As António and his team built the first iteration of their data platform, they used Azure for nearly all of their services. They built event telemetry that generated data points for specific events or actions in a game, set up batch jobs to integrate data from APIs into their data lake, and made their first tech switch: migrating from Power BI to Looker to gain another layer of data manipulation and out-of-the-box features like version control.
- Data Factory (Azure)
- Event Hubs (Azure)
- Stream Analytics (Azure)
- Data Lake Analytics (Azure)
- Power BI, then Looker
- SQL database
- Query performance
- Stability and reliability
- Keeping the system alive
“Our SQL database was becoming a limitation,” said António. “The jobs that were integrating the data were writing the data at the same time that our dashboards were running, or that an analyst was doing an ad hoc query—and basically, the whole service started to become very unpredictable and very slow. And we started seeing that some of our jobs were failing a lot, and we had limited alerting or monitoring. We decided we wanted to get data-oriented and start addressing some of the problems that we had.”
2019: Getting Data Oriented
With another successful game launch, a rebrand, and global recognition under its belt, Kolibri Games entered 2019 poised for even greater growth. The company hit the twin milestones of 100 million downloads and 100 employees in July. With more users and more products came more raw data, and António and his team knew they were just scratching the surface of how data could drive the company forward.
Data Goals and Objectives
Creating insights for games by understanding player behaviors, conducting experiments backed by data, and maturing the data tech stack by:
- Building a monetization dashboard to show how much the company was earning with offers, shops, and ads
- Building progression and engagement dashboards to understand how players were interacting with the games (such as when they were dropping off and how they interacted with certain features)
- Running A/B tests
- Increasing performance of warehouse and maintainability of data pipelines
António knew they needed more people to make their massive amounts of data useful. They added a Head of Game Data and two BI developers to the data platform team. The data engineers worked closely with infrastructure—maintaining systems, integrating new tools, and maintaining streaming use cases—while building frameworks for BI developers to work with data integration, data modeling, and database visualization.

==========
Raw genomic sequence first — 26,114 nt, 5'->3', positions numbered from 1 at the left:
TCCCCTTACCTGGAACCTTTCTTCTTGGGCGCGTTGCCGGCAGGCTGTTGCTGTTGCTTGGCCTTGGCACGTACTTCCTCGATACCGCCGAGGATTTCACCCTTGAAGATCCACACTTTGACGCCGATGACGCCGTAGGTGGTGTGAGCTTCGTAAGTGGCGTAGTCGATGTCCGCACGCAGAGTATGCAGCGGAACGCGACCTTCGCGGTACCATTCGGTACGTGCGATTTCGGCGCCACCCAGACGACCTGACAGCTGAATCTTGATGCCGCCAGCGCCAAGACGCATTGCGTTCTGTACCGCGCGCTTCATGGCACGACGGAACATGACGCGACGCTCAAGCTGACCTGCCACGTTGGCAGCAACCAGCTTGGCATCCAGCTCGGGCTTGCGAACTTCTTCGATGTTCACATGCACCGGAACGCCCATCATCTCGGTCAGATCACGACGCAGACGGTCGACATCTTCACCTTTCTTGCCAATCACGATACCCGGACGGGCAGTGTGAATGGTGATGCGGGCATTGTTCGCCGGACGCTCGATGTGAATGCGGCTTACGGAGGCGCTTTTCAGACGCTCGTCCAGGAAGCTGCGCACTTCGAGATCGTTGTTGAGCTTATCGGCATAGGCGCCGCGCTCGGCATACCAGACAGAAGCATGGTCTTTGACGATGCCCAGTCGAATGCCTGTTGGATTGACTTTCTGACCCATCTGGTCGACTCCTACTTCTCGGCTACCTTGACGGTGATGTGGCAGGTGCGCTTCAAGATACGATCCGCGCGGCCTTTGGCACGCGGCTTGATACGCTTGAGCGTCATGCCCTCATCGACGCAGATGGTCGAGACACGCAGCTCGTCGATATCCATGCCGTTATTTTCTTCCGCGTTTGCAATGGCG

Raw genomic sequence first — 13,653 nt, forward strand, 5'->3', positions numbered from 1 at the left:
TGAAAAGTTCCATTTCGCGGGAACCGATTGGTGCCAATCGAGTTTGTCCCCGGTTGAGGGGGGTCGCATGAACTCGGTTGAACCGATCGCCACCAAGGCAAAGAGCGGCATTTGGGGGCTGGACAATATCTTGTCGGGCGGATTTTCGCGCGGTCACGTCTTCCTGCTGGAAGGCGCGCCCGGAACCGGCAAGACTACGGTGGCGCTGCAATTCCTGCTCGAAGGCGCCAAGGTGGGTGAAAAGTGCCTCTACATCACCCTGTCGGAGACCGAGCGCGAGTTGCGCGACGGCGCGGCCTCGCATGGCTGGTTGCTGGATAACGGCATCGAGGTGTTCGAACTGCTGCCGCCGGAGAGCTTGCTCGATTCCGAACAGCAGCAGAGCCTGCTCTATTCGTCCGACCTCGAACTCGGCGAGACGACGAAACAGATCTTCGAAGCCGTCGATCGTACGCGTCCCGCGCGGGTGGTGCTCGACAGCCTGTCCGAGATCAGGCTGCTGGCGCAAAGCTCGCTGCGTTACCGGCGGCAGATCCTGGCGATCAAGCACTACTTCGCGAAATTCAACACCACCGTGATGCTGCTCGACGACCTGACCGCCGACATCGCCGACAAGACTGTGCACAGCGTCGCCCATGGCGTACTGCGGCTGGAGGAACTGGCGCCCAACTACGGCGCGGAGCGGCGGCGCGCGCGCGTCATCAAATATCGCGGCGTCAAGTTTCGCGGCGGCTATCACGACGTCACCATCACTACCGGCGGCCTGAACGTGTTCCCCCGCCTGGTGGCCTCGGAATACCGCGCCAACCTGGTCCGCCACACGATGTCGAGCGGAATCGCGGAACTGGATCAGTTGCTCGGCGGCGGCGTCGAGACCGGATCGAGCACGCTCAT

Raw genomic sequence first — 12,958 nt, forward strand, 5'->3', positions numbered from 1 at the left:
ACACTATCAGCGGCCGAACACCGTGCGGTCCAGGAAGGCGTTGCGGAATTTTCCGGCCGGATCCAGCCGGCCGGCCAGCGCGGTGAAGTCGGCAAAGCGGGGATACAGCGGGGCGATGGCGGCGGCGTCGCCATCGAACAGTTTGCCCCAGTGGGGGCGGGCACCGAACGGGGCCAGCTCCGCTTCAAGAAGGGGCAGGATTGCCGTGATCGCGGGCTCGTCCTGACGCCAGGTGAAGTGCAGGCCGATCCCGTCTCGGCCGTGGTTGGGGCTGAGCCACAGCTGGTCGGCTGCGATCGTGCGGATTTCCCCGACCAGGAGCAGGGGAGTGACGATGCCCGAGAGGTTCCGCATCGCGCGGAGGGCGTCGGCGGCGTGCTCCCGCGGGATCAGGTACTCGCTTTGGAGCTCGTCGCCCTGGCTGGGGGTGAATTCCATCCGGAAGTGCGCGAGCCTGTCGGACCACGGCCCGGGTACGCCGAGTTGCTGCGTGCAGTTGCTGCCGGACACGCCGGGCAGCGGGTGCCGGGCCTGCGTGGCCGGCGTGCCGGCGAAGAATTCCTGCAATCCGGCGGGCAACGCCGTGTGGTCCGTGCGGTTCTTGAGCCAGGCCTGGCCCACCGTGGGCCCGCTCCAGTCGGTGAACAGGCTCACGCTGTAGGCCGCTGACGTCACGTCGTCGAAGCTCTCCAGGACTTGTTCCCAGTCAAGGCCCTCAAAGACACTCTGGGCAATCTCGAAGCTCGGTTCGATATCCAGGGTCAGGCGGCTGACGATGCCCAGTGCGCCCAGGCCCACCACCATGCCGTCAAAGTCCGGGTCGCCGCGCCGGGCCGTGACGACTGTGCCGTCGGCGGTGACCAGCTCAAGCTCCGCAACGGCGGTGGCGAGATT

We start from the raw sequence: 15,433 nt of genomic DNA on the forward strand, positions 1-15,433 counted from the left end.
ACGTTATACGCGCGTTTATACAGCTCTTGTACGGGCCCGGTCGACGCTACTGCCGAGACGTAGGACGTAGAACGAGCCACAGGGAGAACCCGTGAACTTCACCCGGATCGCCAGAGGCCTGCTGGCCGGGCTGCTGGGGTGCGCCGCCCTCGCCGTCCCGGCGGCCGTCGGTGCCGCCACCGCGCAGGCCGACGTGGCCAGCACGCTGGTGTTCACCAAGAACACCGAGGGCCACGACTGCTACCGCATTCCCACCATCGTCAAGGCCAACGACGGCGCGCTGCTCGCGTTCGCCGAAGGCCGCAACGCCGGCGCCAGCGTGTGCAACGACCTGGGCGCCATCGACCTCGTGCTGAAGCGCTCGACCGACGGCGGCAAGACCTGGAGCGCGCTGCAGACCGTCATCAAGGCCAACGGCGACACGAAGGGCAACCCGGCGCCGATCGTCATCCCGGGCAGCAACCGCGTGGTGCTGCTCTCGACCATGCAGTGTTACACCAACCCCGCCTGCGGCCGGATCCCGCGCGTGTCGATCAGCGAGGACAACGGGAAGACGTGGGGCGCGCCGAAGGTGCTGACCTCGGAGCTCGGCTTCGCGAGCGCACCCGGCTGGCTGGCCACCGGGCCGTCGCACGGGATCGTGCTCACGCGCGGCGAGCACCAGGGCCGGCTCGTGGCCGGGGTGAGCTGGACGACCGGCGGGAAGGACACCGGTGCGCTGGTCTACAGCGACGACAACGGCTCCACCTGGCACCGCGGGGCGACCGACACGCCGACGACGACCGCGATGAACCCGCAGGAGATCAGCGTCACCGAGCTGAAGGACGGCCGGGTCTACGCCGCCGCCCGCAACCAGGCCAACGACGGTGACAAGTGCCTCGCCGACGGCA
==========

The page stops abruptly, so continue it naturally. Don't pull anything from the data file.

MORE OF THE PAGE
Data Tech Stack
The growing data team needed more flexibility and easier collaboration, so António replaced some Azure services with Databricks. They tried using Spark to leverage their data lake as their data warehouse, but found the people working on the platform preferred Python and SQL—and they didn’t see the performance they expected in Looker while using Spark. So, António and his team ended up replacing their SQL database with Snowflake, which became the main computation engine for all of their analytics.
- A/B tests were difficult to set up, missing transparency, and had no way to dashboard or present
- No data-driven decisions were showing up in games
“Most of the decisions were still made out of intuition and community feedback,” said António. “We continued to generate even more data, but we knew that we could utilize it even more and build more use-cases around it.”
2020: Getting Data-Driven
In early 2020, Kolibri Games was acquired by French gaming giant Ubisoft. With more resources, António’s team continued to grow, layered machine learning capabilities into their platform, and became inspired by conversations about data mesh architecture and domain-specific data ownership. To start building a data-driven culture, they introduced data-specific service-level-agreements (SLAs) and focused on increasing self-serve access to data.
Data Goals, SLAs, and Objectives
Make decisions fully data-driven to unlock the full potential of the company’s games, specifically by including product managers to help track that:
- 90% of all decisions on Idle Miner Tycoon needed to be backed by data
- Time-to-insight needed to be less than 1 hour for 90% of questions
- 90% of all changes needed to be validated with analytics
To get there, the data platform team would:
- Improve A/B testing process to help make informed decisions about features and changes to be implemented
- Improve personalization by creating game configurations for segments of players
- Use predictive analytics to predict LTV and churn to adjust the game accordingly
- Enable people to answer data-related questions without having to consult a data analyst
As the data organization focused on domain-specific data ownership, it made sense to have new analyst hires embedded directly into the Product team, working closely with product managers to understand needs and align priorities to reflect what the product actually needed. A third data engineer and two data scientists also joined the data platform team, working specifically on ML algorithms and A/B test data pipelines.
Data Tech Stack